of findings. The information consists of audit work papers and reports.

    Information in the system is obtained from the CFTC, other federal 
agencies and entities, the Government Accountability Office, 
contractors, program participants including individuals and business 
entities, subject individuals, complainants, witnesses, other 
nongovernmental sources and open source intelligence, including web-
based communities, user-generated content, social-networking sites, 
wikis, blogs and news sources maintained on the Surface, Deep, and Dark 
web. The Surface Web is what users access in their regular day-to-day 
activity. It is available to the general public using standard search 
engines and can be accessed using standard web browsers that do not 
require any special configuration. The Deep Web is the portion of the 
web that is not indexed or searchable by ordinary search engines. The 
Dark Web is a less accessible subset of the Deep Web that relies on 
connections made between trusted peers and requires specialized 
software, tools, or equipment to access.

    Routine uses for the Office of the Inspector General Audit Files 
record systems are set forth below:
    1. The information may be given or shown to any person or entity 
during the course of an Office of the Inspector General (OIG) audit or 
audit activity (audit) if there is reason to believe that disclosure to 
the person or entity will further the audit.
    2. Information may be disclosed to the Department of Justice or 
other federal entity, the Merit Systems Protection Board, the Office of 
Special Counsel, or in a proceeding before a court, adjudicative body, 
or other administrative body before which the agency is authorized to 
appear, or in the course of civil discovery, litigation, or settlement 
negotiations, in actions authorized under the Commodity Exchange Act 
and otherwise authorized, when:
    a. The agency, or any component thereof; or
    b. Any employee of the agency in their official capacity; or
    c. Any employee of the agency in their personal capacity where the 
Department of Justice or the agency has agreed to represent the 
employee; or
    d. The United States, when the litigation is likely to affect the 
CFTC or any of its components; is a party to litigation or has an 
interest in such litigation, and the use of such records by the 
Department of Justice or the agency is deemed to be relevant and 
necessary to the litigation.
    3. In any case in which records in the system, either alone or in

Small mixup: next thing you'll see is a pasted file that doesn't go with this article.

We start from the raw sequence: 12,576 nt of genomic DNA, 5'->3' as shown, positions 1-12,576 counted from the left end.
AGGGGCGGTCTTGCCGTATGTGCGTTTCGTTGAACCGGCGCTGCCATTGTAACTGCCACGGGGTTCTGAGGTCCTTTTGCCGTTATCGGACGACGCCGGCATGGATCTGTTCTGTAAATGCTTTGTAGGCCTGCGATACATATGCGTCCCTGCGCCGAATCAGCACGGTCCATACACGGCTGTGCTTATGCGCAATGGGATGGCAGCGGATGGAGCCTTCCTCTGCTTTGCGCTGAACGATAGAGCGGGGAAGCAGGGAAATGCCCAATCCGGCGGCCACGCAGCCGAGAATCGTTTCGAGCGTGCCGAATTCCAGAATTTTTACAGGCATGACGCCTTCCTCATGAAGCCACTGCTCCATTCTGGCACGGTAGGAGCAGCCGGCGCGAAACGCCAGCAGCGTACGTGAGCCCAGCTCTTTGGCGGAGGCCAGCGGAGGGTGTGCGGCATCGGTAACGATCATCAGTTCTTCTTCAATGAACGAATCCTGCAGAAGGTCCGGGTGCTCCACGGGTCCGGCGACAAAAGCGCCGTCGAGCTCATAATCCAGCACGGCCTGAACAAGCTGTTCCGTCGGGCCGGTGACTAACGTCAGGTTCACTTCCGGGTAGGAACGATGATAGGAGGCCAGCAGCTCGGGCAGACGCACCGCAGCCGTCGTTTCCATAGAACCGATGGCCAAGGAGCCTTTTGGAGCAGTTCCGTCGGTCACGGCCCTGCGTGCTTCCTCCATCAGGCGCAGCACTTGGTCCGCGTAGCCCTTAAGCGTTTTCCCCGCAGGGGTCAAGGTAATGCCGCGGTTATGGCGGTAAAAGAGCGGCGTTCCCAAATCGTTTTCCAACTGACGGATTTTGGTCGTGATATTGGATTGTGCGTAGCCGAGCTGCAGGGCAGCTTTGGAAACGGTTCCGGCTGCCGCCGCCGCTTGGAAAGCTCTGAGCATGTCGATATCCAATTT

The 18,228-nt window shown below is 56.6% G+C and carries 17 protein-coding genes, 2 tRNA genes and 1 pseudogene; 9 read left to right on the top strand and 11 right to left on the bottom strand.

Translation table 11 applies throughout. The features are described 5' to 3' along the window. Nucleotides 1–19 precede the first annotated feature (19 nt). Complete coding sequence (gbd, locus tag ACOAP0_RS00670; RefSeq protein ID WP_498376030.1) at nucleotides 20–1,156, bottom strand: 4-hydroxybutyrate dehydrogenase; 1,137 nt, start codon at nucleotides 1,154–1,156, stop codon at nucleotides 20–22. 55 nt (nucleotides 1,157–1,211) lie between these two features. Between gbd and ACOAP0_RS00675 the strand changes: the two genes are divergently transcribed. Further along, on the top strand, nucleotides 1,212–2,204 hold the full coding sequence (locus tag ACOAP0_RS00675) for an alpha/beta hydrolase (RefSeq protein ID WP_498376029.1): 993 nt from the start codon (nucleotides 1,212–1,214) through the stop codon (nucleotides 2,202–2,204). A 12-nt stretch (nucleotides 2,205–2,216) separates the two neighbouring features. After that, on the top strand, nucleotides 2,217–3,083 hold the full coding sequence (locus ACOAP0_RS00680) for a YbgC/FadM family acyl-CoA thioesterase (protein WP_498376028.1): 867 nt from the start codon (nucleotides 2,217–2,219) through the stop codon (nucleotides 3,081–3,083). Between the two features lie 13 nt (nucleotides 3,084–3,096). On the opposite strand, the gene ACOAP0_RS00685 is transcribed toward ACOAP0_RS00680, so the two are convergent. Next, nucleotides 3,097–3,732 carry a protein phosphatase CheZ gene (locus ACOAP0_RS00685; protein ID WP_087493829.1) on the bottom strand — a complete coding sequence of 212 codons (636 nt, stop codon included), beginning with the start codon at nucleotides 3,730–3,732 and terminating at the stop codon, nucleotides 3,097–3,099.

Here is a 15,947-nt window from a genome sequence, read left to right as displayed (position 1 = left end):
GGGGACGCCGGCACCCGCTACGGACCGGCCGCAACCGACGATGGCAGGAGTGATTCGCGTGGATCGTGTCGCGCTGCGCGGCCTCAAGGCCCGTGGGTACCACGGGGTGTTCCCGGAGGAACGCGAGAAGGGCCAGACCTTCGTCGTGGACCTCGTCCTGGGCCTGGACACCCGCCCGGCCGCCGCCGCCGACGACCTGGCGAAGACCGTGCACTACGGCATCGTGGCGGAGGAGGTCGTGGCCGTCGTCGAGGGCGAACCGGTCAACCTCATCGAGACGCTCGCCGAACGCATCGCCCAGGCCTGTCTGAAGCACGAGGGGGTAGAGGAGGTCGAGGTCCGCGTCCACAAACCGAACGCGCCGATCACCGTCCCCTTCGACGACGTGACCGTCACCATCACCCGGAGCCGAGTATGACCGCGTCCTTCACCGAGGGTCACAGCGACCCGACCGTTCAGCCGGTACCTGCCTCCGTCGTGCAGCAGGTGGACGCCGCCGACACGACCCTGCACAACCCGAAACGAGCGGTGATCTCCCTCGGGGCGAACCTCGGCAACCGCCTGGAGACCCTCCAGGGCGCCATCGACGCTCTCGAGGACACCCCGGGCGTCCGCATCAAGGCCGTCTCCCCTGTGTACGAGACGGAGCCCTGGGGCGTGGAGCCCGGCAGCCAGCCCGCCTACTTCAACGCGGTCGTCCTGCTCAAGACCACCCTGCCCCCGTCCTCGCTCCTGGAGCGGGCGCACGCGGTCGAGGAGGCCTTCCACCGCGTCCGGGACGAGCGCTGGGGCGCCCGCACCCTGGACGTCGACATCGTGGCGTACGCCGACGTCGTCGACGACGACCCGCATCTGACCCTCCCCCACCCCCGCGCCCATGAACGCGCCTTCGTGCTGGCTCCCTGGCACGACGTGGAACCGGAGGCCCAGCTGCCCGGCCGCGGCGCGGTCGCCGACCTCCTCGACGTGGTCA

conjunction with other information, indicates a violation or potential 
violation of law, whether civil, criminal or regulatory in nature, 
whether arising by general statute or particular program statute, or by 
regulation, rule or order issued pursuant thereto, the relevant records 
may be referred to the appropriate agency, whether Federal, foreign, 
State or local, charged with enforcing or implementing the statute, 
regulation, rule or order. This includes a state or federal bar 
association, state accountancy board, or other federal, state, local, 
or foreign licensing or oversight authority; or professional 
association or self-regulatory authority to the extent that it performs 
similar functions (including the Public Company Accounting Oversight 
Board) for investigations or possible disciplinary action, including 
suspension and debarment.
    4. Information may be disclosed to the National Archives and 
Records Administration to the extent necessary to fulfill its 
responsibilities under the law relating to these records.
    5. Information may be disclosed to private and public entities, 
contractors, grantees, volunteers, experts, students, and others 
performing or working on a contract, service, grant, cooperative 
agreement, or job that facilitate or are necessary to accomplish an OIG 
audit, or to collate, aggregate or otherwise refine or dispose of data 
collected in the system of records. Each private or public entity, 
contractor, grantee, volunteer, expert, student, or other shall be 
required to maintain Privacy Act safeguards with respect to such 
    6. To appropriate agencies, entities, and persons when (1) CFTC's 
OIG suspects or has confirmed that there has been a breach of the 
system of records, (2) CFTC's OIG has determined that as a result of 
the suspected or confirmed breach there is a risk of harm to 
individuals, CFTC's OIG (including its information systems, programs, 
and operations), the Federal Government, or national security; and (3) 
the disclosure made to such agencies, entities, and persons is 
reasonably necessary to assist in connection with CFTC's efforts to 
respond to the suspected or confirmed breach or to prevent, minimize, 
or remedy such harm.

[[Page 20146]]

    7. To another Federal agency or Federal entity, when CFTC's OIG 
determines that information from this system of records is reasonably 
necessary to assist the recipient agency or entity in (1) responding to 
a suspected or confirmed breach or (2) preventing, minimizing, or 
remedying the risk of harm to individuals, the recipient agency or